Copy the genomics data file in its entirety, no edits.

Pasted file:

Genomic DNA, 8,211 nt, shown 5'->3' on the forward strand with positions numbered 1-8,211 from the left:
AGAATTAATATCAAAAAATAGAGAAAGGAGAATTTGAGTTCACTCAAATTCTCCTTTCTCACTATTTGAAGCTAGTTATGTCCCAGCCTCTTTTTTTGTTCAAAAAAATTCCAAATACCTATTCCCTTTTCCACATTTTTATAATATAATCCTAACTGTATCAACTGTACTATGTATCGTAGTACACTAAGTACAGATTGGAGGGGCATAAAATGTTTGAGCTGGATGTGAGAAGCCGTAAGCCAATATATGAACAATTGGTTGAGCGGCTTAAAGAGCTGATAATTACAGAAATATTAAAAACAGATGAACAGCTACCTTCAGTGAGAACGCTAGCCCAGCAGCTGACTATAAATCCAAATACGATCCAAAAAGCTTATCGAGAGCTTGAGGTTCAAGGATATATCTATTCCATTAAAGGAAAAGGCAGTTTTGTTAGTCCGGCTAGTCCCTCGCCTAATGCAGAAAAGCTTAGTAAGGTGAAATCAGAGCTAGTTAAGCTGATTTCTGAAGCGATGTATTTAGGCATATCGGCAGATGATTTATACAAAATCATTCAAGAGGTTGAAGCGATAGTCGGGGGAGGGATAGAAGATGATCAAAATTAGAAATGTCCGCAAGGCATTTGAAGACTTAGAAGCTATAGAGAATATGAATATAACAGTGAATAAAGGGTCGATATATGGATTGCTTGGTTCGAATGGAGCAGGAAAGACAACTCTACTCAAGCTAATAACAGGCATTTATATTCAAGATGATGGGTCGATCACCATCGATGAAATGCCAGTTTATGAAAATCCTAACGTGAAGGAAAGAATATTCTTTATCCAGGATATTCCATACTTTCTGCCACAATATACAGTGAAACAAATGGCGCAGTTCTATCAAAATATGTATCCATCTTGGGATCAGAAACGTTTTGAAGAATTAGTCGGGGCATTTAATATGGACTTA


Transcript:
Genomic DNA, 8,211 nt, shown 5'->3' on the forward strand with positions numbered 1-8,211 from the left:
AGAATTAATATCAAAAAATAGAGAAAGGAGAATTTGAGTTCACTCAAATTCTCCTTTCTCACTATTTGAAGCTAGTTATGTCCCAGCCTCTTTTTTTGTTCAAAAAAATTCCAAATACCTATTCCCTTTTCCACATTTTTATAATATAATCCTAACTGTATCAACTGTACTATGTATCGTAGTACACTAAGTACAGATTGGAGGGGCATAAAATGTTTGAGCTGGATGTGAGAAGCCGTAAGCCAATATATGAACAATTGGTTGAGCGGCTTAAAGAGCTGATAATTACAGAAATATTAAAAACAGATGAACAGCTACCTTCAGTGAGAACGCTAGCCCAGCAGCTGACTATAAATCCAAATACGATCCAAAAAGCTTATCGAGAGCTTGAGGTTCAAGGATATATCTATTCCATTAAAGGAAAAGGCAGTTTTGTTAGTCCGGCTAGTCCCTCGCCTAATGCAGAAAAGCTTAGTAAGGTGAAATCAGAGCTAGTTAAGCTGATTTCTGAAGCGATGTATTTAGGCATATCGGCAGATGATTTATACAAAATCATTCAAGAGGTTGAAGCGATAGTCGGGGGAGGGATAGAAGATGATCAAAATTAGAAATGTCCGCAAGGCATTTGAAGACTTAGAAGCTATAGAGAATATGAATATAACAGTGAATAAAGGGTCGATATATGGATTGCTTGGTTCGAATGGAGCAGGAAAGACAACTCTACTCAAGCTAATAACAGGCATTTATATTCAAGATGATGGGTCGATCACCATCGATGAAATGCCAGTTTATGAAAATCCTAACGTGAAGGAAAGAATATTCTTTATCCAGGATATTCCATACTTTCTGCCACAATATACAGTGAAACAAATGGCGCAGTTCTATCAAAATATGTATCCATCTTGGGATCAGAAACGTTTTGAAGAATTAGTCGGGGCATTTAATATGGACTTA